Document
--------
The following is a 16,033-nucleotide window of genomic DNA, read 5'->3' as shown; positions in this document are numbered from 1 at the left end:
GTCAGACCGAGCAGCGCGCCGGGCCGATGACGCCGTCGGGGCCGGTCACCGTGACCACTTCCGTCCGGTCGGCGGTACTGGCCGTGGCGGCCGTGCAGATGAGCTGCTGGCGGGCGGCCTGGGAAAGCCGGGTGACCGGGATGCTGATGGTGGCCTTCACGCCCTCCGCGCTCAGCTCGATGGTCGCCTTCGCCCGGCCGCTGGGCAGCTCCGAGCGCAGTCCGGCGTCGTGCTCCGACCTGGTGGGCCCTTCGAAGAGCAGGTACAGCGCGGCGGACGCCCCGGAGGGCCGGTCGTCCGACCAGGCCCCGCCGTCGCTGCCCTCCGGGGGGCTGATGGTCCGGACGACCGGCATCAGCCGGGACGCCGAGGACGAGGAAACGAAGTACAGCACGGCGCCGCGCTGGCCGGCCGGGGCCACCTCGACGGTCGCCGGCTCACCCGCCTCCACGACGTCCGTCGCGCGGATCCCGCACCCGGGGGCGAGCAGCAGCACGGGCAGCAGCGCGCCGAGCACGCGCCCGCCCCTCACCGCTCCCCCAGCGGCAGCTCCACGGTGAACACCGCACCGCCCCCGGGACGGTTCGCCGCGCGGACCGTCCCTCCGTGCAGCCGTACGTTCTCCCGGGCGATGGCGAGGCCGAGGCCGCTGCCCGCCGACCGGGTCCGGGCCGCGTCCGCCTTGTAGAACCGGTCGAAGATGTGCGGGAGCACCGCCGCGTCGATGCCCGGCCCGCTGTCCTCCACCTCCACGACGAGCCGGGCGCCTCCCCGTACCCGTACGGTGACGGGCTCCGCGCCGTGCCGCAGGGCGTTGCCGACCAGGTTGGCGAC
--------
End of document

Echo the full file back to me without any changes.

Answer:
The following is a 16,033-nucleotide window of genomic DNA, read 5'->3' as shown; positions in this document are numbered from 1 at the left end:
GTCAGACCGAGCAGCGCGCCGGGCCGATGACGCCGTCGGGGCCGGTCACCGTGACCACTTCCGTCCGGTCGGCGGTACTGGCCGTGGCGGCCGTGCAGATGAGCTGCTGGCGGGCGGCCTGGGAAAGCCGGGTGACCGGGATGCTGATGGTGGCCTTCACGCCCTCCGCGCTCAGCTCGATGGTCGCCTTCGCCCGGCCGCTGGGCAGCTCCGAGCGCAGTCCGGCGTCGTGCTCCGACCTGGTGGGCCCTTCGAAGAGCAGGTACAGCGCGGCGGACGCCCCGGAGGGCCGGTCGTCCGACCAGGCCCCGCCGTCGCTGCCCTCCGGGGGGCTGATGGTCCGGACGACCGGCATCAGCCGGGACGCCGAGGACGAGGAAACGAAGTACAGCACGGCGCCGCGCTGGCCGGCCGGGGCCACCTCGACGGTCGCCGGCTCACCCGCCTCCACGACGTCCGTCGCGCGGATCCCGCACCCGGGGGCGAGCAGCAGCACGGGCAGCAGCGCGCCGAGCACGCGCCCGCCCCTCACCGCTCCCCCAGCGGCAGCTCCACGGTGAACACCGCACCGCCCCCGGGACGGTTCGCCGCGCGGACCGTCCCTCCGTGCAGCCGTACGTTCTCCCGGGCGATGGCGAGGCCGAGGCCGCTGCCCGCCGACCGGGTCCGGGCCGCGTCCGCCTTGTAGAACCGGTCGAAGATGTGCGGGAGCACCGCCGCGTCGATGCCCGGCCCGCTGTCCTCCACCTCCACGACGAGCCGGGCGCCTCCCCGTACCCGTACGGTGACGGGCTCCGCGCCGTGCCGCAGGGCGTTGCCGACCAGGTTGGCGAC